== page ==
Spots in the 2021 Flash 12K-6K last Saturday were at a premium and race director, Keith Rowe, was determined to fill every one of the 100 slots available with a runner. “No shows” are a mainstay of races so it is normally safe to assume that at least 10% of the runners who signed up for the race are going to decide on race day morning that sleep is more important than racing, especially if it is raining. But we are still very much in the age of COVID-19 and local races are few and limited in numbers. This year’s Flash12K-6K closed out quickly (February 7) with little need for any promotion. At that point, there were two options for runners – get on a waiting list or sign up for the virtual race. Or you could do both. Runners who signed up for the virtual race and the wait list got priority.
I was making my way to St. Marks early Saturday morning and I knew the storm blowing through the Big Bend would solve any capacity issues. It was early, as my duty was to help park cars, but the rain was pounding so hard it made seeing the dark road difficult. Volunteers do not have the option of staying home. The good news about the storm is that it made certain everyone willing to drive to the race would have a spot to race. And luckily the rain stopped well before the race got underway. The effort to fill all 100 places fell a little bit short as 48 runners finished the 12K and 38 finished the 6K.
Once again, the race start was on a wave basis but this time runners were assigned to a wave based on when they registered rather than their estimated finishing time. There were five runners in each heat and 20 heats with 30 seconds between each heat. There were health checks, including temperature checks, signs reminding runners to mask up (when not racing) and maintain social distancing, and questionnaire screening.
In the actual racing news, Jillian Heddaeus took the top spot in the women’s 12K race finishing in 54:50. She earned a lot of good karma for her efforts as co-race director of the GWTC 30K-15K race in January. Herb Wills reported that this was Jillian’s first overall win in this race; she has placed in the top seven finishers four times in the last six years. Charlie Johnson was happy to return to racing and he showed it by winning the 12K in a time of 43:40. It was close though as Leonardo Canete, who started several waves behind Charlie, was only nine seconds behind. Interestingly, because of the wave start, Charlie was all alone when he crossed the finish line had no idea Leonardo was so close. Upon finding out he stated, “I am glad I did not stop at the last water station.”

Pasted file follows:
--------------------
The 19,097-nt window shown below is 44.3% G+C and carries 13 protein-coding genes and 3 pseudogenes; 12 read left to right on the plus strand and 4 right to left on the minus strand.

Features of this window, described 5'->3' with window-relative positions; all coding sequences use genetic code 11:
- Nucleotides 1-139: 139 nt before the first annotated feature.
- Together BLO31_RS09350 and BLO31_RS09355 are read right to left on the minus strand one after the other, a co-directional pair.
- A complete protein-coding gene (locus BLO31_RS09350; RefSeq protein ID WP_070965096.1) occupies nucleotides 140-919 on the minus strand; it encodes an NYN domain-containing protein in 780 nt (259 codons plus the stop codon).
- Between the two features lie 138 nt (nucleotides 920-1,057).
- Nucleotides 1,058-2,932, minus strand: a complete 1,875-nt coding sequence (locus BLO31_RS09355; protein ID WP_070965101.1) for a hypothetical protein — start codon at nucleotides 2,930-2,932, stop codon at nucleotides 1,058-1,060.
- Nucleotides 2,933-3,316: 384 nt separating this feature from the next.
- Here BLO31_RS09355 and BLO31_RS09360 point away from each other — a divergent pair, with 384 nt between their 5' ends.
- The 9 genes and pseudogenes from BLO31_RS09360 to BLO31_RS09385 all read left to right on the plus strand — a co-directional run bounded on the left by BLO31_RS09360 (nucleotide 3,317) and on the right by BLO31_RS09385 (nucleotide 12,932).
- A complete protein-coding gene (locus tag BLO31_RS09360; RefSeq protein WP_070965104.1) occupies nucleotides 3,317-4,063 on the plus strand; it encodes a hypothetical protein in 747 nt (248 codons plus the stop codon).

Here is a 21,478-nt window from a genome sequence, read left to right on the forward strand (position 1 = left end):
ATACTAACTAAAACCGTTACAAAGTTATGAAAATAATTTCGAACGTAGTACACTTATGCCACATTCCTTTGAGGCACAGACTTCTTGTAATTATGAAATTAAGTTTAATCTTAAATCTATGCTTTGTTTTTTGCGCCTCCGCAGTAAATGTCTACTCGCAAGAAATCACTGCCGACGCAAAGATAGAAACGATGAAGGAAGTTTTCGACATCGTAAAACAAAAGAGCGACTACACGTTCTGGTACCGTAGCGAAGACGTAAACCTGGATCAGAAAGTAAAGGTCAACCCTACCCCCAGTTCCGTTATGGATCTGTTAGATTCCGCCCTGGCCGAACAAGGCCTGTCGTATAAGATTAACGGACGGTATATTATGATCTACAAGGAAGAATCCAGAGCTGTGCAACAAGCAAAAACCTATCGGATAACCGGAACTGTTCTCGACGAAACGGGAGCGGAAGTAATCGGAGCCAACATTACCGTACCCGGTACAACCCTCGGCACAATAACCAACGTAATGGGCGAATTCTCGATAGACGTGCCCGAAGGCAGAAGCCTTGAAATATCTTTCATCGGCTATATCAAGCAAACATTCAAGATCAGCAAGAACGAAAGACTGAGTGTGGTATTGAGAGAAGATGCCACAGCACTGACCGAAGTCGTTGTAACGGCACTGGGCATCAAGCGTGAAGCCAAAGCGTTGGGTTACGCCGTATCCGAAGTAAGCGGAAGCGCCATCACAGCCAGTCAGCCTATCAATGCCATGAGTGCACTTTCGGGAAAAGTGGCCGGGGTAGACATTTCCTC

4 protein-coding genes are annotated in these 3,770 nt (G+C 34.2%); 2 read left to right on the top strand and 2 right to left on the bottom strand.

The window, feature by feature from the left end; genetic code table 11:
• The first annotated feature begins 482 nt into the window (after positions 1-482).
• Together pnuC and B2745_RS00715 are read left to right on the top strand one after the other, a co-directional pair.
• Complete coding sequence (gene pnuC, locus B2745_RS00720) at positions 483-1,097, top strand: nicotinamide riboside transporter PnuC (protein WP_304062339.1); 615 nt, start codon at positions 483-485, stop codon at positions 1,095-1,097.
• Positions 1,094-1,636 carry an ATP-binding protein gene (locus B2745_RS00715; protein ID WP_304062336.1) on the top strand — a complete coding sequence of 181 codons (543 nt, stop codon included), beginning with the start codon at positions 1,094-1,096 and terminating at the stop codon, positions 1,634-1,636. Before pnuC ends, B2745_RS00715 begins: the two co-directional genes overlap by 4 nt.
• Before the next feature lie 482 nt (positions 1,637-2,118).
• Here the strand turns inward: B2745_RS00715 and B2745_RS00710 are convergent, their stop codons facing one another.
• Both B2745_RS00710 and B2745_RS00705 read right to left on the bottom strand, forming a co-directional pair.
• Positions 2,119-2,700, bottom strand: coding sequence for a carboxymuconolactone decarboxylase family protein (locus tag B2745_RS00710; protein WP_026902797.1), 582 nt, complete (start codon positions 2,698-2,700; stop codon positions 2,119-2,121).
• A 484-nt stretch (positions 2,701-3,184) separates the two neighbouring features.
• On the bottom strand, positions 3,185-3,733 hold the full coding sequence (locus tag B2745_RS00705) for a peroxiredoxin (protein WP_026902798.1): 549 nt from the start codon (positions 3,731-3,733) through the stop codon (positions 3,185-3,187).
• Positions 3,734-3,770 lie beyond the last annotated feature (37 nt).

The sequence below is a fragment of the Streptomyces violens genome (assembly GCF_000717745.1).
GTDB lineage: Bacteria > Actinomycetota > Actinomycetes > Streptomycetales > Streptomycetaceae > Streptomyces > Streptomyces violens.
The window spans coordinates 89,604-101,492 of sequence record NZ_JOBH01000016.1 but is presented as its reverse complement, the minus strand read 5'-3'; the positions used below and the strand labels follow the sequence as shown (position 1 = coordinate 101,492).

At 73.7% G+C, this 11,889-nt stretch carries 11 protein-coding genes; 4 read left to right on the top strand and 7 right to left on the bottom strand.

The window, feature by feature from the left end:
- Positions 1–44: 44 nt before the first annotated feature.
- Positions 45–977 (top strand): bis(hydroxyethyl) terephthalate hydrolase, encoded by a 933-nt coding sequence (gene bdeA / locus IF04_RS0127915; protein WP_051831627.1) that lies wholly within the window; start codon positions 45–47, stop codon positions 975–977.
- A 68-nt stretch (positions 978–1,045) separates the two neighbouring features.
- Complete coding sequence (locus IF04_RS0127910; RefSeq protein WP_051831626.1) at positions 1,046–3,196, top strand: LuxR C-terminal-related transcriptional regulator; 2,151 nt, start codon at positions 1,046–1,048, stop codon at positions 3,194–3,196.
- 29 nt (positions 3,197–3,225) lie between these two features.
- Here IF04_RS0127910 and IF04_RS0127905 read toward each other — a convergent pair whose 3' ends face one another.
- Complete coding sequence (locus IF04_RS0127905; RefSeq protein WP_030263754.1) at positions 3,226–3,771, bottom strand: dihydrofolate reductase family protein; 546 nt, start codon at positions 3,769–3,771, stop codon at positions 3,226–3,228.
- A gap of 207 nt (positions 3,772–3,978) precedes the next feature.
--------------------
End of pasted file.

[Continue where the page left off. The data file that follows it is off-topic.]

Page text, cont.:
The “youth movement” was on full display in the 6K. Johnathon Kiros, who runs for Deerlake Middle School, became the third member of the Kiros family to win the 6K race as he ran a time of 23:45 (6:22 pace). Sister Leah and dad Geb have also won the 6K race. Jonathon is 12 years old. On the women’s side, Madi Sims (13 years old) sent notice out that she is putting her hamstring injury behind her as she blasted her way to a win in the women’s 6K with a time of 28:57.
There are two other finishes that should be pointed out. On the “old” side of the discussion, Ron Christian ran the 6K in a time of 30:45, an 8:15 pace. What is so memorable about that? The response is: Ron is still setting an example for us all at the age of 75. On the other side of the divide, hiding in 9th place in the 12K, Walker Elrod ran a 53:10, a 7:08 pace. He is 12 years old.
The race began at the San Marcos De Apalache Historic State Park at the confluence of the St. Marks and Wakulla Rivers. The course meanders through the streets of St. Marks before jumping onto the Tallahassee-St. Marks Historic Railroad Trail. At the halfway point, the runners turn around and return to the start. The conditions aside, the race was well done. Because of COVID-19 there was no post-race party and minimal hanging around.
There were a lot of happy faces and many comments thanking Keith and crew for making it real and providing a sense of sanity. Small steps of progress in the battle with COVID.